Friday, January 1, 2010

Happy New Year!

2009 wins for Suckiest Year Ever and there are no close contenders. I began the year still recovering from the Stem Cell Transplant, but back pain from a severe compression fracture and other deterioration issues led me to seek relief through surgery. In the weeks after the surgery, I was elated at my pain relief... and then learned that it was mostly due to the anesthesia still wearing off. When it was all over, there was still significant improvement, but nothing near what I'd hoped for. A month or so later, I received the news that I did not achieve remission; more chemo would be needed. After five or six months of Velcade, plus steroids (plus diabetes/insulin/insanity), Doc A awarded me a "treatment holiday" that turned out to be all too brief. Less than two months later, I was told the cancer has not slowed much and yet more chemo was needed.

Doc A put me on a Clinical Trial for a relatively new drug. At the time, I was eager to comply because this drug did not require steroids to be taken with it. However, I was handed off to Nurse R and it's a gross understatement to say we had no rapport. The clinical trial involved two grueling 12-hour days in the hospital as well as weekly labs and lengthy, tedious, idiotic questionnaires. After two months of this, plus feeling nauseous pretty much every single minute of every single day, my lab results were mixed, at best. The opportunity was presented to quit the clinical trial and I gleefully accepted.

If I'd known what was next, I wouldn't have been quite so gleeful. Cytoxan, so far, is worse than all the others rolled together and then some. Thus far, I've needed four transfusions of blood and platelets, plus uber-ouchy shots, just to keep me alive for more torture. Each transfusion is a marathon: When results from weekly labs are returned, I am sentenced to 4-6 hours in a barcalounger designed for someone twice my size.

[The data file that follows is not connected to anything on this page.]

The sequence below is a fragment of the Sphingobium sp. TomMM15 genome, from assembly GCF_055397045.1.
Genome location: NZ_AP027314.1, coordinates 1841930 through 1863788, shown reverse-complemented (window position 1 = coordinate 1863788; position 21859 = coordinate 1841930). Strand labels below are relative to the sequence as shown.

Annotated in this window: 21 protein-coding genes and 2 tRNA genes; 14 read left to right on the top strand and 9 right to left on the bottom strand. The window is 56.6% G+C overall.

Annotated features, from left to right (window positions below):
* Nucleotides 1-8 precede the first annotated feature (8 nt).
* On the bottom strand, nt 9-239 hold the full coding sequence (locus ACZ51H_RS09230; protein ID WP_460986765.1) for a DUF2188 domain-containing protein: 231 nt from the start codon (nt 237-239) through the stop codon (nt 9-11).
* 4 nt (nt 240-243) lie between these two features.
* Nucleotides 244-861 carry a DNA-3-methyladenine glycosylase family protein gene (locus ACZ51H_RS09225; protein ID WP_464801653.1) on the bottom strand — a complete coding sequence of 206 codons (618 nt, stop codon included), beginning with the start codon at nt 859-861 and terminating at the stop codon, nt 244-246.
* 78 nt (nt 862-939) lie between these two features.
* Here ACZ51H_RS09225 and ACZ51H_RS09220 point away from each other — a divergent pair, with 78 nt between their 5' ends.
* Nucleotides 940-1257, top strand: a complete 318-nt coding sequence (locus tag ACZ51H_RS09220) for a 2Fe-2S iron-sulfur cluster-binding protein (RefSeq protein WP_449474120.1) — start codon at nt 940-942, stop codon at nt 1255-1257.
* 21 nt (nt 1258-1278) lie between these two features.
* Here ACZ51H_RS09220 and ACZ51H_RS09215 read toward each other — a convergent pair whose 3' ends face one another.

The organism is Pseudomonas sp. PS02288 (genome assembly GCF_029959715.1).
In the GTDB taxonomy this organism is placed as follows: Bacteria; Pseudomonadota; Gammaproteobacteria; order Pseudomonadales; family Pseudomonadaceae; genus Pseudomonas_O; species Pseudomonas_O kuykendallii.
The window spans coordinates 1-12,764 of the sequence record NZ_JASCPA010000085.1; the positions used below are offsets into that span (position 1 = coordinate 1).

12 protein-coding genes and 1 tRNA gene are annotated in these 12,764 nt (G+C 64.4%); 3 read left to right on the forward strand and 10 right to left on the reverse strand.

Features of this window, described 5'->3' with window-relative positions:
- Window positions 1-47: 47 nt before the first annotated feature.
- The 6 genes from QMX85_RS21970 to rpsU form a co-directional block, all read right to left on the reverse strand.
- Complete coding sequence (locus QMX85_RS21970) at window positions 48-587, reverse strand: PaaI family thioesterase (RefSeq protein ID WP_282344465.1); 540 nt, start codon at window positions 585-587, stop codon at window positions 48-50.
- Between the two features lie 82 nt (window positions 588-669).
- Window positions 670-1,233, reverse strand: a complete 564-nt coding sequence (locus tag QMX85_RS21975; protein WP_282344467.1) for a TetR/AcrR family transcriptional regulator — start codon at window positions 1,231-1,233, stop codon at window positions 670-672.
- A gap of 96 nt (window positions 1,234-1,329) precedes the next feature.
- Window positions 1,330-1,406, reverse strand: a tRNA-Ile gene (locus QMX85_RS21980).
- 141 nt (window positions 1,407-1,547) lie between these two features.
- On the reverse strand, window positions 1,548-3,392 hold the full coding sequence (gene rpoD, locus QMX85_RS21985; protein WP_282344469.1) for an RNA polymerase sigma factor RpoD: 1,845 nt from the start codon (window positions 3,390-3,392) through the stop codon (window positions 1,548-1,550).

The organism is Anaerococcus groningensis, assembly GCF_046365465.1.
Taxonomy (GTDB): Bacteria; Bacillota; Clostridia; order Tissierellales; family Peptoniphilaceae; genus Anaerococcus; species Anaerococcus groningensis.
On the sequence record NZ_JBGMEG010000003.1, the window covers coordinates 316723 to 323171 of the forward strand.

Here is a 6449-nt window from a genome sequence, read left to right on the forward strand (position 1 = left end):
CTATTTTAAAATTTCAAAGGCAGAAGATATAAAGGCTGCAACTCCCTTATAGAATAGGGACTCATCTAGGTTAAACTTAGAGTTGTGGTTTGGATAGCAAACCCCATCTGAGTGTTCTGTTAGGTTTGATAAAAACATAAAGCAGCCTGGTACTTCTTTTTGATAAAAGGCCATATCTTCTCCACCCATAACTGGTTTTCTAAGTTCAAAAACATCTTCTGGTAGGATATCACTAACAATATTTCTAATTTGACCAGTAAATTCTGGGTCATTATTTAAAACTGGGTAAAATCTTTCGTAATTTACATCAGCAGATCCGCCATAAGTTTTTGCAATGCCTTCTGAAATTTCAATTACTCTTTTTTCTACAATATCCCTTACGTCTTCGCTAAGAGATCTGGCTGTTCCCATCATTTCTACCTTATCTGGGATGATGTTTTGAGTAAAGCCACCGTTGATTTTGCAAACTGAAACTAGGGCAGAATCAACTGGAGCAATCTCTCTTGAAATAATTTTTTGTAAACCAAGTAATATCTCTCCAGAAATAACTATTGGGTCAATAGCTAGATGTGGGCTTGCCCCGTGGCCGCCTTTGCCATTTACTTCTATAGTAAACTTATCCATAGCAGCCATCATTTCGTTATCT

My family and a few friends are still on the front lines with me, but this sure has been a tedious, atypical experience. Initially, I think we all expected that I'd get my chemo, grow my hair out and ride the remissionmobile for a decade or more, like all those breast cancer superstars. So the pals who are still in touch are just that much more dear to me. And I hate to second-guess my medical team by I wonder why we've been jacking around with slingshots for 2+ years if I needed the cannon all along. What if we'd started with this Cytoxan monster? You can "what if?" yourself right into a straightjacket in no time, so I try to stay away from that little detour.

Speaking of detours, my train of thought jumped the track there. My point was that I know without any doubt at all that 2010 cannot possibly be the Suckiest Year Ever, and that is cause for celebration. I hope we all have lots and lots of other reasons to celebrate, too.
P.S. Just for giggles, here's Dave Barry's 2009 Year in Review.


Unknown said...

I like your reasoning! I hope your TwentyTen Rocks!

Bob OC said...


I'm not sure I've ever posted on your blog, but I wanted to tell you that I think you're GREAT and I hope and pray that 2010 will be nicer to you than 2009 was.

My older sister (she's 53) was diagnosed on November 17th...we'll be following your blog this year, and we'll be thinking of you and praying for you daily.

Warmest regards...Bob (from snowy Connecticut!)

tim's wife said...

Hey LaCoot,
I felt similarly last year after
a sucky 2008 and the next year
was much better for us. Hope the same for
you. As far as the chemo goes, it's
pretty much the way it works to start "small" and build if necessary.
There's no way to know ahead of time what will or won't work and as you can
see, the "cannon" is not easily tolerated. Sending peace to you and hopes for a better 2010.

John said...

Hey Cranky;

Here's hoping 2010 is the year of remission and recovery.

La Cootina said...

Holly, John, Denise -- I've been so fortunate to have you on my support team. I hope 2010 is a standout year for you all, too.

Bob, I'm sorry to hear about your sister. I'll keep her in my thoughts and prayers, too. Please send her or print out my "Joys of Cancer." I hope there are some helpful insights.

Dawn said...

Here's to HOPE!